Voting began in Ulster University this morning on whether their Students’ Union should remain members of NUS-USI (National Union of Students-Union of Students in Ireland), the overarching body representing students in Northern Ireland.
UUSU (Ulster University Students’ Union) voted to hold a referendum on NUS-USI membership following a Council meeting in late October. Ulster University students last took to the polls on retaining membership of the Union three years ago, when the result was 88% in favour of remaining a member of the body.
Starting at 9am today, students are being asked to vote Yes or No to the question: “Should UUSU remain part of NUS/USI?”. Online polls will remain open until noon on Thursday.
The No campaign, Say GoodBye to NUS-USI, has focused on the €52,000 paid by their SU to NUS-USI annually, arguing that the money could be better spent on other endeavours. In a Facebook post, the campaign stated that through disaffiliation they aim to ensure “the SU focuses on ITS’ OWN students”.
The campaign also aims to “maximise engagement with students to make sure that services are truly front line,” “bring proper democracy for all students,” “ensure proper financial management of the Union,” and upgrade and modernise SU facilities on all campuses, following disaffiliation. The group also aims to see the obtainment of alcohol and entertainments licenses for SU facilities in some of the college campus’.
At a referendum hustings held on Monday, Kevin McStravock, President of UUSU and lead campaigner of the Yes vote, argued that the €52,000 fee “equates to just over £2 per student” each year. “The cost of a coffee is a small price to pay to be part of a collective movement,” he said. “If we go it alone, we will not be able to deliver this scale of activity for the same price.”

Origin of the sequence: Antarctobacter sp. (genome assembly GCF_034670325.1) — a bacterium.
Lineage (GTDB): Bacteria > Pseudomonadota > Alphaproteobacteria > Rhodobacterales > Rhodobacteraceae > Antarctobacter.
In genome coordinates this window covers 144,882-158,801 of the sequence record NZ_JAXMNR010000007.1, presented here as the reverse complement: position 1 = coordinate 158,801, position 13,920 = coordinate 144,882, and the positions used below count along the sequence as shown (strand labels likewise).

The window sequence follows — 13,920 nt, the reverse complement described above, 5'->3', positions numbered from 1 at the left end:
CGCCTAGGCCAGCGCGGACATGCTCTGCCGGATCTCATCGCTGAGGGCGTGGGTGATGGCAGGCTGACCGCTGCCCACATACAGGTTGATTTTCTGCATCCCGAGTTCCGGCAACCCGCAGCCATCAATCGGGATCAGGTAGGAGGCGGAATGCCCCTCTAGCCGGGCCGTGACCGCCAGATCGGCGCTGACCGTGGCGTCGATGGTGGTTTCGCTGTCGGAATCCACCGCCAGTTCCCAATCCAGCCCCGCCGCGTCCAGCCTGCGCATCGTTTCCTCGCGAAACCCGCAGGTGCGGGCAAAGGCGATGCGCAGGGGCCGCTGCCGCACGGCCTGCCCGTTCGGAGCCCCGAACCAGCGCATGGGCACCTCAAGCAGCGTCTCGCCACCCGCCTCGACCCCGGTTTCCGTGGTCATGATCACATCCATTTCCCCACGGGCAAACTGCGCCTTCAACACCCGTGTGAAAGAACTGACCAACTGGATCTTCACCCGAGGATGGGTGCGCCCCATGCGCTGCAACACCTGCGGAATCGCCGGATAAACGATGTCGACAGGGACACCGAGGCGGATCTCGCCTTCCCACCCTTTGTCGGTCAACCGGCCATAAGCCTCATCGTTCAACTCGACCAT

At the hustings, McStravock stressed that the “NUS-USI doesn’t just represent students nationally, it also supports us as your Students’ Union to represent your interests here”. Most notably, he cited NUS-USI’s support for the development of the SU’s Strategic Plan which led to an increase of over €250,000 in block grant funding. “We could not have done this without the support of NUS-USI,” he argued.
McStravock spoke of the “broad range of activity” NUS-USI engages in. In particular, he made reference to a student wellbeing survey conducted by the body, which “raised the profile of student mental health and led to an increase in the resources allocated to Student Support in Ulster”. He also praised the upcoming launch of the first Northern-Ireland-wide student survey on sexual consent.
McStravock said: “If you vote no, you are going to leave us isolated from the student movement at a time where Brexit looms and the UK government threatens to change higher education funding. This is something we cannot face alone. We need NUS-USI because together we are stronger.”
Although UUSU is not able to officially support a position, sabbatical officers are allowed to campaign outside of office hours and can take annual leave if they wish to campaign during office hours. McStravock has taken annual leave for most of the campaign period.
The No campaign had not responded to a request for comment at the time of publication.